A summary of Humes’ advice, provided in his book, The Sir Winston Method, provides useful guidance for both students and teachers wishing to create effective speeches. Every speech should begin with a hook, or attentiongetter, to grab the attention of the audience. Whether utilizing a question, a startling statement, a quotation, a personal anecdote, a reference to the occasion, humor, or some other technique, a speaker should immediately involve the audience before revealing.

A former presidential speechwriter draws on the experiences and techniques of Winston Churchill and American politicians to provide a practical guide to preparing and delivering business speeches

Comments

Kea Kea
Great Book. Recommended techniques and used quotes from the Churchill. Coupled with Peggy Noonan's - On Speaking Well, you can polish your speeches and construct your writing on a good foundation. Include both in your library.
Dont_Wory Dont_Wory
Great read.
Fek Fek
If you want to speak effectively to an audience, read this book and learn something.
Tiainar Tiainar
Great primer on public speaking
Kesalard Kesalard
Easy to understand and put into use. Practical ideas with good information for improving one's ability.
I would reccommend it to all speakers.
Preve Preve
Very practical
Kulwes Kulwes
Great book
I thought I was reading another book on public speaking / speech writing, but when I read James C. Humes, "The Sir Winston Method: the Five Secrets of the Language of Leadership" I discovered public speaking for a leader necessitates the language of leadership.

Humes claimed on the opening pages that this is not another speech book, this is a leadership book. Good use of language, I thought. Then I read the book, he convinced me that the Sir Winston method is an opportunity to get better in the language of leadership. Whether it be the big talk or simply the opening introduction, you need to know the language of leadership. Whether it be a planned presentation or preparing for a meeting, you need to know the language of leadership.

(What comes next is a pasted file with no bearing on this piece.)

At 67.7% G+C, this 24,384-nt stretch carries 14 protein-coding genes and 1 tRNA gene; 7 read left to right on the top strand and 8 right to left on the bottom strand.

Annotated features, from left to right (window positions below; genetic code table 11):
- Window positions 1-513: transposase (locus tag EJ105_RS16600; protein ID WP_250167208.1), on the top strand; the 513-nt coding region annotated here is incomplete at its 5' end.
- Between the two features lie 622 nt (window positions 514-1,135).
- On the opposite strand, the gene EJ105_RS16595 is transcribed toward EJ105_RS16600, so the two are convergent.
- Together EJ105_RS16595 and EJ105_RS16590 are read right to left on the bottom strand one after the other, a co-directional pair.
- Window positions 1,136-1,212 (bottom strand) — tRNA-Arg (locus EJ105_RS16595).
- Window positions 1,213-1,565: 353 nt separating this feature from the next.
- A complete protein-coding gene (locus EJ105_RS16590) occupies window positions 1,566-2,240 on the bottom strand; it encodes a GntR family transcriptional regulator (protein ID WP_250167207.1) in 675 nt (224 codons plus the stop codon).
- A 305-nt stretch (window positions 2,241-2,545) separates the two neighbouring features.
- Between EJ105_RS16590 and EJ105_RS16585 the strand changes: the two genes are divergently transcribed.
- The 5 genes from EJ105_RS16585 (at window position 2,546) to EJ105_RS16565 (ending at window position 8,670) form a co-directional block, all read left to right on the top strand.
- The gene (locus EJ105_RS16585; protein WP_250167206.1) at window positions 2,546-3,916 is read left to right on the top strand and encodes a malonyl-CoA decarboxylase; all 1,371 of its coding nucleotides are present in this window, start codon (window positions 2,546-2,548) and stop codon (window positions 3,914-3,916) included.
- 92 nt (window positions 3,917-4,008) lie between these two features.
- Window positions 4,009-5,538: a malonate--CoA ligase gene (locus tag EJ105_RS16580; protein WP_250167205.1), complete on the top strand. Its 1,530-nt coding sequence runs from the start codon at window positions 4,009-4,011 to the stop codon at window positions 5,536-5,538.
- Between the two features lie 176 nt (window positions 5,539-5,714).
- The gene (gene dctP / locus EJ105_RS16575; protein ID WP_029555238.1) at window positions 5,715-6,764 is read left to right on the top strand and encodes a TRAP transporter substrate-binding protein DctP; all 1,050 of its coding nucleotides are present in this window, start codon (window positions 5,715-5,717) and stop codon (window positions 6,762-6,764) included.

n his book, Humes quickly covers Churchill's 5 secrets:

Secret 1: Begin strongly: Impress your audience with an opening zinger.

Secret 2: Focus on one theme: A speech is like a symphony. It can have three movements, but it must have one dominant melody.

Secret 3: Use simple language: Toss out the beat-around-the-bush jargon of bureaucrats and pick up your pace with personal, colorful language.

Secret 4: Draw a picture in the listener's mind: Transform dry abstractions like "private enterprise" into a powerful picture like "the sturdy horse pulling along the cart of democracy," as Churchill did.

Secret 5: End with an emotion: Express feeling from the heart when you cap your speech.

Some of the secrets I learned over the years, such as the power of a strong introduction and focus on one theme what many call "the big idea". Where Hume helped me is in the chapters that talked about drawing a picture, especially in the use of language. Churchill wrote speeches with more of a poetic flare than with an emphasis on prose. The book challenged me to look at how I use language in a speech, and how to use more of a rhythmic style.

The take away that intrigues me from this book that I have yet to try is one that Humes says both Churchill and Reagan mastered, the snapshot/snatch plan. Typically when I speak I have written out the manuscript but know it well enough to just use words and phrases as trigger points to tell the story/illustration I have developed. The snapshot/snatch plan is to write a great speech and then read it. Typically that's done according to Hume by those who give either poor speeches or great speeches. The difference (besides the quality of what is written) is the delivery. Poor speech readers never pause, never look up, they just read. Great speech readers, like Reagan and Churchill, look down, grab a snatch. They then look up pause, then deliver the snatch/the line and pause again.